In my attempt to pay tribute to John Ford, and this amazing land and culture, I was fortunate enough to capture this amazing image of Navajo men conducting a wild horse roundup next to The Three Sisters and John Ford Point.

http://johnmoreyphotography.com/navajoculture/h552376A2

 

Photo Of The Day: May 24th, 2014

The Control Tower Of Coyote ButtesThe Control Tower Of Coyote Buttes"The Control Tower", in the heart of the Cottonwood Teepees formation, is one of the most beautiful sandstone features within Coyote Buttes South, in the Vermilion Cliffs / Paria Canyon wilderness of Arizona. Vivid earthly hues, swirling shapes and fragile layers makes this and many. many other nearby features a must see. John Morey

The Control Tower Of Coyote Buttes by John Morey in Landscapes

"The Control Tower", in the heart of the Cottonwood Teepees formation, is one of the most beautiful sandstone features within Coyote Buttes South, in the Vermilion Cliffs / Paria Canyon wilderness of Arizona. Vivid earthly hues, swirling shapes and fragile layers makes this and many. many other nearby features a must see.

http://johnmoreyphotography.com/vermilioncliffs/e1e4118f9

 

Photo Of The Day: May 24th, 2014

Bald Eagle Sonoran SuccessBald Eagle Sonoran SuccessPhotographed on the cliff-banks of Canyon Lake, Arizona.

Bald eagles in the Sonoran Desert are officially threatened no more. The U.S. Fish and Wildlife Service removed them from the list of endangered and threatened species in September of 2011. The long-expected move - it essentially took effect the year before in 2010 with a federal court ruling. The ruling came a day after the Arizona Game and Fish Department reported record numbers of bald-eagle eggs laid, breeding areas occupied, and eaglets taking flight in the state. They are such a great success story, and noticeably so in the past few years, that it would be an unusual day for me to look for them and not find them.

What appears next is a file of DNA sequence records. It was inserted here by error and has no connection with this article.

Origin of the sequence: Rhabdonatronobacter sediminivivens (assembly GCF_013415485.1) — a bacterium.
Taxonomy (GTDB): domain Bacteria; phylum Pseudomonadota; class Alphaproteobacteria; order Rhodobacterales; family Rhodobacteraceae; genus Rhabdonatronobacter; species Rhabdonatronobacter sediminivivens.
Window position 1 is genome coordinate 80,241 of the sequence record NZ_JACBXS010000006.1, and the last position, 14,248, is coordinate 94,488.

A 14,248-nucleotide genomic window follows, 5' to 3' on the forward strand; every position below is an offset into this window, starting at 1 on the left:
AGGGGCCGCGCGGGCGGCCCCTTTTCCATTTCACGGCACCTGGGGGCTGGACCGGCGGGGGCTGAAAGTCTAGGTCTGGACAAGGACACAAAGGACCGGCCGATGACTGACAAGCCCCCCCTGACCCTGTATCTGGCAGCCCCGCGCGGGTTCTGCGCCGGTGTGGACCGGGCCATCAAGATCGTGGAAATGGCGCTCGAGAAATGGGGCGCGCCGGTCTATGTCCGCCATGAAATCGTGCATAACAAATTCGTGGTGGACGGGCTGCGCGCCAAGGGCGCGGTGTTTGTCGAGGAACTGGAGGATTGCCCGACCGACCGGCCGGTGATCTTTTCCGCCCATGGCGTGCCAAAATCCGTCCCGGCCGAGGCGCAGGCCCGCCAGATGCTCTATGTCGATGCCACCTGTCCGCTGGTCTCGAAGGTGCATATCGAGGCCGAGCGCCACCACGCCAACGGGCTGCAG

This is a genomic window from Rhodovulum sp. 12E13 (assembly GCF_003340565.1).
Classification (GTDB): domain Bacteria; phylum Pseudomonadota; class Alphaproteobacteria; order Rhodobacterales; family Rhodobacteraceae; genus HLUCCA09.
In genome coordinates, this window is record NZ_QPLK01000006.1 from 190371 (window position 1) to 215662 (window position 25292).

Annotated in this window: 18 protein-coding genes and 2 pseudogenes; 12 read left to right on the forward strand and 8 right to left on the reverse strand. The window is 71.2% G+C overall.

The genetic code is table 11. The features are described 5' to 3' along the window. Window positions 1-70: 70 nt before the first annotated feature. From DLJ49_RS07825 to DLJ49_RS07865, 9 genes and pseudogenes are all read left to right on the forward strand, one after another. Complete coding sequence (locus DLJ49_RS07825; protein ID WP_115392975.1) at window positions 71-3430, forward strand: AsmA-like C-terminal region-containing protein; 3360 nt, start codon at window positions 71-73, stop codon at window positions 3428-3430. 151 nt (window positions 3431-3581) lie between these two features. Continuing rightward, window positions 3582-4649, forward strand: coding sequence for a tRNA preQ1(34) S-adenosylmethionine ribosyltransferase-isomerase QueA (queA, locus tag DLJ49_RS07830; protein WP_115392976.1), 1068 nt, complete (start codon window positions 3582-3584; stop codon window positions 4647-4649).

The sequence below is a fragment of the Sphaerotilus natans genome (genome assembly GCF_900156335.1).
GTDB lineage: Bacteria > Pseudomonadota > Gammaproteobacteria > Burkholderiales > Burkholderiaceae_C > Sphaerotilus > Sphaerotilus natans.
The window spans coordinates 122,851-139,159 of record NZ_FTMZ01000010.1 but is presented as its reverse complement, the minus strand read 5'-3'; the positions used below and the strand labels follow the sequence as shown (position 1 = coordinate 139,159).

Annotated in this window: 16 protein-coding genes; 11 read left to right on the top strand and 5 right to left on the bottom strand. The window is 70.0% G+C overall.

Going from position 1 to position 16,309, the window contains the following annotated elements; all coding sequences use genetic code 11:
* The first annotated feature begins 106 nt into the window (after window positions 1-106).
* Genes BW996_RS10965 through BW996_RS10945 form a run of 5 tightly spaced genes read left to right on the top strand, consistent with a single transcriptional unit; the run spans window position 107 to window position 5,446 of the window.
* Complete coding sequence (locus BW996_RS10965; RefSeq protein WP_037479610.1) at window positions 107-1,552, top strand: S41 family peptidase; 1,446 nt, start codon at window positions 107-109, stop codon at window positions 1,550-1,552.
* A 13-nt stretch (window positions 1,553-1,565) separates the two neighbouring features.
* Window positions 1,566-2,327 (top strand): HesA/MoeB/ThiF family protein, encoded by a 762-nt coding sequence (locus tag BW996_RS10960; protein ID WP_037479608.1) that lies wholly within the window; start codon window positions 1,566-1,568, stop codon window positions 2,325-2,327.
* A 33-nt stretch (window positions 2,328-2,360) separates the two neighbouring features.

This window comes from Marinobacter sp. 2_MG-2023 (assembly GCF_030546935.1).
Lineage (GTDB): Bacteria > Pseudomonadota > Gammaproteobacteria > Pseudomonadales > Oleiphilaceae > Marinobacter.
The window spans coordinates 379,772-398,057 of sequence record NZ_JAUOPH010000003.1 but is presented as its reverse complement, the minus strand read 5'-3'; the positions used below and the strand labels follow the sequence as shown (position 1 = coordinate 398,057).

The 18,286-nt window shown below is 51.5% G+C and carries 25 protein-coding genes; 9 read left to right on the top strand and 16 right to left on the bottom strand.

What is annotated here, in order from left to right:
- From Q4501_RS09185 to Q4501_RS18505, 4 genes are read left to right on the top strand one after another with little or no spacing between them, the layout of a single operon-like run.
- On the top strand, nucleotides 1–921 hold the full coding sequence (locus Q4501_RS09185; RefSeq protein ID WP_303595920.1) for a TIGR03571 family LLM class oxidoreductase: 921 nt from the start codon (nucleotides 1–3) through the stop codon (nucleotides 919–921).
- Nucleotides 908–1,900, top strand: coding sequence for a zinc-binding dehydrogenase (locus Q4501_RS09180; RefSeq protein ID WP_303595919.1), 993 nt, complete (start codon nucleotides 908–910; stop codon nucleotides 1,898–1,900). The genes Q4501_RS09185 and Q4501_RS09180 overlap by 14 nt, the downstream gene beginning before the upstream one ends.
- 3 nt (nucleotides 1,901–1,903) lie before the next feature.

John Morey

Bald Eagle Sonoran Success by John Morey in Wildlife

Photographed on the cliff-banks of Canyon Lake, Arizona. 

Bald eagles in the Sonoran Desert are officially threatened no more. The U.S. Fish and Wildlife Service removed them from the list of endangered and threatened species in September of 2011. It essentially took effect the year before in 2010 with a federal court ruling. The ruling came a day after the Arizona Game and Fish Department reported record numbers of bald-eagle eggs laid, breeding areas occupied, and eaglets taking flight in the state. They are such a great success story, and noticeably so in the past few years, that it would be an unusual day for me to look for them and not find them.

http://johnmoreyphotography.com/birdsofprey/h424C79DE

 

Thanks for reading and I hope you enjoyed.

Don't miss any of my latest blog posts!

Sign up to receive blog through email

 

Comments

No comments posted.
Loading...

Archive
January February March April May June July August September October November December (2)
January February March April May June July August September October November December (1)
January (4) February (3) March (1) April (3) May June (2) July (1) August September (1) October November December
January February March April May June July August September October November December
January February March April May June July August September October November December